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Google isn't the typical tech Bond villain, says Sarah Lafferty. So why does the company provoke such ire?
Having followed Facebook’s dirty tricks PR campaign against Google I’ve been thinking more deeply lately about why the company provokes so much ire. With its geeky, experimental culture and relatively low profile executives, Google doesn’t present itself as the typical tech Bond villain.
Yet, traditionally pro-business media including the likes of Fox News, the Daily Mail and the Evening Standard have each accused it recently of misdeeds ranging from privacy invasion to tax evasion to wrecking the pop star Adele’s career. Tech industry alpha dogs like Steve Jobs and Steve Ballmer are either frothing at the mouth over the company or suing it.
So why is everyone so mad at Google?
One theory came to me while perusing a fascinating report from PwC about my latest obsession, Big Data. (Yes, the long summer nights do scream past). In case you’ve managed to dodge all the Big Data hoopla (or better yet, Hadoopla) essentially the term refers to massive sets of structured and unstructured data from sources like enterprise software systems, commercial transactions, social media and other Web sites.
Perhaps more interesting than the data structures is how they have given birth to a new way of exploring and analysing this kind of data. Gartner refers to this as ‘Data Discovery’ while others call it ‘Exploratory Analytics’.
As PwC so eloquently put it in its report, "these software technologies and their hardware cluster platform make it feasible not only to look for the needle in the haystack, but also to look for new haystacks". I reckon this ability look for new haystacks is incredibly powerful and has profound implications for businesses who want to use business intelligence to reveal new opportunities for growth, rather than what it’s traditionally been best for – measuring and improving operational efficiency.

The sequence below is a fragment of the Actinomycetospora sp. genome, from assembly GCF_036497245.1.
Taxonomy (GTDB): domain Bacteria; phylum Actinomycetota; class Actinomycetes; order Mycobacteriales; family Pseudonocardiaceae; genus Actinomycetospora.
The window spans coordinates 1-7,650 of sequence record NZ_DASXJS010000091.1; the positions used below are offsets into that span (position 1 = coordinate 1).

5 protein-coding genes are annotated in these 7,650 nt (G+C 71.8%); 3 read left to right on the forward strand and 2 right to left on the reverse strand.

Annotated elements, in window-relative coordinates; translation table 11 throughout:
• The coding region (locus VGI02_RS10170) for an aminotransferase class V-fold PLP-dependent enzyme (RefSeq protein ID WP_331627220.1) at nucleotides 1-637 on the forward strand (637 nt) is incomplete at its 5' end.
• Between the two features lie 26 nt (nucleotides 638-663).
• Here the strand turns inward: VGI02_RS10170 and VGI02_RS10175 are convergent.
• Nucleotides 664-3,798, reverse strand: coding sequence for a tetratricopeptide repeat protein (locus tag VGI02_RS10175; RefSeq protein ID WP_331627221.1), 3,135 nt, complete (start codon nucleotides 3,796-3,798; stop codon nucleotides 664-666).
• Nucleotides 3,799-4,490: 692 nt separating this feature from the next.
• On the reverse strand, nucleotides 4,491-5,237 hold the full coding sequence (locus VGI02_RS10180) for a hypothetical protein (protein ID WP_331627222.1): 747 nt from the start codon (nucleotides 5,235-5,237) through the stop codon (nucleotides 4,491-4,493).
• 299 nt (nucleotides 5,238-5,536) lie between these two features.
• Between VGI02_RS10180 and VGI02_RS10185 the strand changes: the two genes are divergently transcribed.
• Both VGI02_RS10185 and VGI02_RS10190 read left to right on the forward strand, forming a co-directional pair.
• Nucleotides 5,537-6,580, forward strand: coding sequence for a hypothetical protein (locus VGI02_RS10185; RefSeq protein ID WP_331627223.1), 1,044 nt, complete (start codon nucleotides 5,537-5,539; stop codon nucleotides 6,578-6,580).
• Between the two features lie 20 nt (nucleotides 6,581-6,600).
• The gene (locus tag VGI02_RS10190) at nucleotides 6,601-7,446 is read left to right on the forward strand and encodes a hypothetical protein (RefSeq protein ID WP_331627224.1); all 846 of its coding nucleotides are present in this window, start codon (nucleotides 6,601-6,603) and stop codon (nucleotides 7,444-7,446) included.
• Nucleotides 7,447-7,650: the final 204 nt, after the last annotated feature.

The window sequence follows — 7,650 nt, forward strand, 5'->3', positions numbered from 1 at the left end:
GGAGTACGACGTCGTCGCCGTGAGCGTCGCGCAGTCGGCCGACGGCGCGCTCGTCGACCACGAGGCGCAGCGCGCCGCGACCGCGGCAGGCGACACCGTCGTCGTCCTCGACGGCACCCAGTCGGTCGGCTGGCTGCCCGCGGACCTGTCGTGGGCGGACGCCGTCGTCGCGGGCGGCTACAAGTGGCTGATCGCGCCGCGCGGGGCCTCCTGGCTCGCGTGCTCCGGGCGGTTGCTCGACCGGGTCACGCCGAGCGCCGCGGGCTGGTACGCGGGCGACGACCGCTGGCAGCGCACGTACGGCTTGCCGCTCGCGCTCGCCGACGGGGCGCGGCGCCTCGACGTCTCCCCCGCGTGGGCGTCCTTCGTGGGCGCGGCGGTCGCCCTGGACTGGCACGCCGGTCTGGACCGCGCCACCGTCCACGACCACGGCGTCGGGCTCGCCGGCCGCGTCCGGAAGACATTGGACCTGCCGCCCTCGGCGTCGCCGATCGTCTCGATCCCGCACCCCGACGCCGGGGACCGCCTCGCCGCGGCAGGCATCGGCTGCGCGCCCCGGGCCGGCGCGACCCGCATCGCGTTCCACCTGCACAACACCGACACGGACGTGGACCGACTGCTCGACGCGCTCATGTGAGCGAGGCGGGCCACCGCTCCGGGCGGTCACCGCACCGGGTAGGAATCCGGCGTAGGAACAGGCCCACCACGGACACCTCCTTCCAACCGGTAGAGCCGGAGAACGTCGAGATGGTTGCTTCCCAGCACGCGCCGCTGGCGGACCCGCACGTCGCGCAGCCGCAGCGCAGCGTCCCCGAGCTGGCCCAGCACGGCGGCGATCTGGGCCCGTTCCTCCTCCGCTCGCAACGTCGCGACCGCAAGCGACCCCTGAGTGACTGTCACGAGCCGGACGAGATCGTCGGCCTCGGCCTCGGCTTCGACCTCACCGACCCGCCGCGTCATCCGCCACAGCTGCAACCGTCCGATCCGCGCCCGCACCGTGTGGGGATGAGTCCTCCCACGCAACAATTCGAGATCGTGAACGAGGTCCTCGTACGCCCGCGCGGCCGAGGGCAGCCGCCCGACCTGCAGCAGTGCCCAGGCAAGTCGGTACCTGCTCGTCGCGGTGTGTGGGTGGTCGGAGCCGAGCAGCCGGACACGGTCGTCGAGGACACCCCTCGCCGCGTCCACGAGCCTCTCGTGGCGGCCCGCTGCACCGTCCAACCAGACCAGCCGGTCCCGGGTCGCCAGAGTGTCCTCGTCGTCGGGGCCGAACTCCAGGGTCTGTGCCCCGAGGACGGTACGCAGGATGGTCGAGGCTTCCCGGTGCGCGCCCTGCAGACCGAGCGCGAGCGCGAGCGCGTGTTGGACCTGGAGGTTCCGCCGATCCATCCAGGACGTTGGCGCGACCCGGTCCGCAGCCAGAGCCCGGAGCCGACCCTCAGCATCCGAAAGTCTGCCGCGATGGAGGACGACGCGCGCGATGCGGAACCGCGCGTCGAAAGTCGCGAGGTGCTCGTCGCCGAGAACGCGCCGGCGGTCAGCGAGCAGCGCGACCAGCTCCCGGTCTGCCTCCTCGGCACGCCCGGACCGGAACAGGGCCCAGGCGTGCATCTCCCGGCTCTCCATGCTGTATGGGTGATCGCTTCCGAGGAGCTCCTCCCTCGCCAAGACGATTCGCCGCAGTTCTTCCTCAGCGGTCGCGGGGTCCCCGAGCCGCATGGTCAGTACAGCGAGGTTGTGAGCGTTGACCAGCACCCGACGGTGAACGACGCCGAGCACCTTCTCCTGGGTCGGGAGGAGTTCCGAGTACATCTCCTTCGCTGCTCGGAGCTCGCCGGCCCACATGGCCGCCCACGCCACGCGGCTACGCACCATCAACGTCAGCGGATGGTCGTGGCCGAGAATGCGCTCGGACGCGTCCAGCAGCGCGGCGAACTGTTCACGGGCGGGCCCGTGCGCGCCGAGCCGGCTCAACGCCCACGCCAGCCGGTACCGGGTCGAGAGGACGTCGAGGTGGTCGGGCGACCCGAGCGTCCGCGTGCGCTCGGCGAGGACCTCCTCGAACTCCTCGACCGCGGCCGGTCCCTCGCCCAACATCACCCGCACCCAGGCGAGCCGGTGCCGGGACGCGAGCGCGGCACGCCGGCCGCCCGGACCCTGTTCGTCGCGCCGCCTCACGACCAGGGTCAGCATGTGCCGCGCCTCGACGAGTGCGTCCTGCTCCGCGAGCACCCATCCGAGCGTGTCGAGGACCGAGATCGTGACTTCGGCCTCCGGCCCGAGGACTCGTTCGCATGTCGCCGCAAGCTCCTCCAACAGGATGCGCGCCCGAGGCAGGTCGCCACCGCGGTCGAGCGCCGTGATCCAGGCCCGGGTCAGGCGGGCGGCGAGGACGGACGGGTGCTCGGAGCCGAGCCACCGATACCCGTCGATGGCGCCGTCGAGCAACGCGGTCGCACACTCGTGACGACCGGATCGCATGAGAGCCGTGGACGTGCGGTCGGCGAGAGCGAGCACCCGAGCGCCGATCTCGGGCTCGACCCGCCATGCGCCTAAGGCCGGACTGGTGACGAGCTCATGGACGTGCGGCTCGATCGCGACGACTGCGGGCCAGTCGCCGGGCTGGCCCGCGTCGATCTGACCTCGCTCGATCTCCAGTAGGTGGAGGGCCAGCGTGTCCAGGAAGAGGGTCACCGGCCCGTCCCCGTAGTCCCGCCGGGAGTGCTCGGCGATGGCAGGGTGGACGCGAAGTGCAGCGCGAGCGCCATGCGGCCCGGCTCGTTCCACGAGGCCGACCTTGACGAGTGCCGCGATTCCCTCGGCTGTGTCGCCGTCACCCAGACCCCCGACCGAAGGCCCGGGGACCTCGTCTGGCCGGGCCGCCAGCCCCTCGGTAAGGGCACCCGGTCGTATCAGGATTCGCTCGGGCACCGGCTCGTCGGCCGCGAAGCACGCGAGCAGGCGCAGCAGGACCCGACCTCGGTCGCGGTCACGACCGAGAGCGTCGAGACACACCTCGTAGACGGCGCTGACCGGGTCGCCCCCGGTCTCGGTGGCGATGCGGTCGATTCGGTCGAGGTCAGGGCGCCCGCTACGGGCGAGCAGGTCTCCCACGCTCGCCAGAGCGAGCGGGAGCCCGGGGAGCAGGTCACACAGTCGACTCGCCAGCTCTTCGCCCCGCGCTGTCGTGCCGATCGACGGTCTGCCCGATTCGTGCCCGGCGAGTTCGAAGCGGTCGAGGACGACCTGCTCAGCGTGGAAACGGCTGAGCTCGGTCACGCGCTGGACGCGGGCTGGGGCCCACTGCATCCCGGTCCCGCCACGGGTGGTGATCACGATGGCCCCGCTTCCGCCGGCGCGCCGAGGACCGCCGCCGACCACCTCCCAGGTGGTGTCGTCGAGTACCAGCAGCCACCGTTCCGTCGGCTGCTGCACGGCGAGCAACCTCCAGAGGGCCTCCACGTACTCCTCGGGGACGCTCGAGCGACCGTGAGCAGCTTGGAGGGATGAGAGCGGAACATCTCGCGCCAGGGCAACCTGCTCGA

Broad beans are a cat’s best friend
Talking about Data Discovery, the other day when I was shelling broad beans, I dropped one on the floor and within seconds my cat Nancy ambushed it, engaged it in a frenzied game of hockey, then proceeded to roll about on the floor with it in a state of demented ecstasy before gobbling it up. This made me wonder: do cats in general have a special relationship with the humble broad bean?
So I Googled "Cats and Broad Beans" and among the many relevant results, this came back "Broad Beans – A Cat’s Best Friend". Sure enough, kitties do love ‘em!
This might seem like a frivolous experiment, but an R&D team in a pet supplies company might be able to use this information to conceive a new type of cat treat. In a matter of seconds I was able to quickly and cheaply test the relationship between a random and seemingly unrelated set of data points within a very large sample. The pet supplies company could not have possibly learned this by analysing its own proprietary BI data, because there would have been no relevant historical data available in its ‘haystacks’.
So going back to my theory about Google, the company owns the world’s most valuable Big Database. We the people are its volunteer army of analysts who make the system stronger and more valuable every time we perform a search, making it possible to find common ground between (and opportunity within) things as seemingly disparate as cats and broad beans. As such, Google holds an almost unconceivable amount of information, earning potential and power.
An experimental company, Google makes a lot of mistakes, but at the same time it carries on finding new ways to use and commercialise its staggeringly big database and the simple, awesome power of search. In doing so, Google’s making companies that depend on traditional, proprietary structured systems look increasingly vulnerable while it maintains the satisfied expression of the cat who just caught the broad bean.
Sarah Lafferty is a co-founder and director at Round Earth Consulting, a communications consultancy for the enterprise software industry.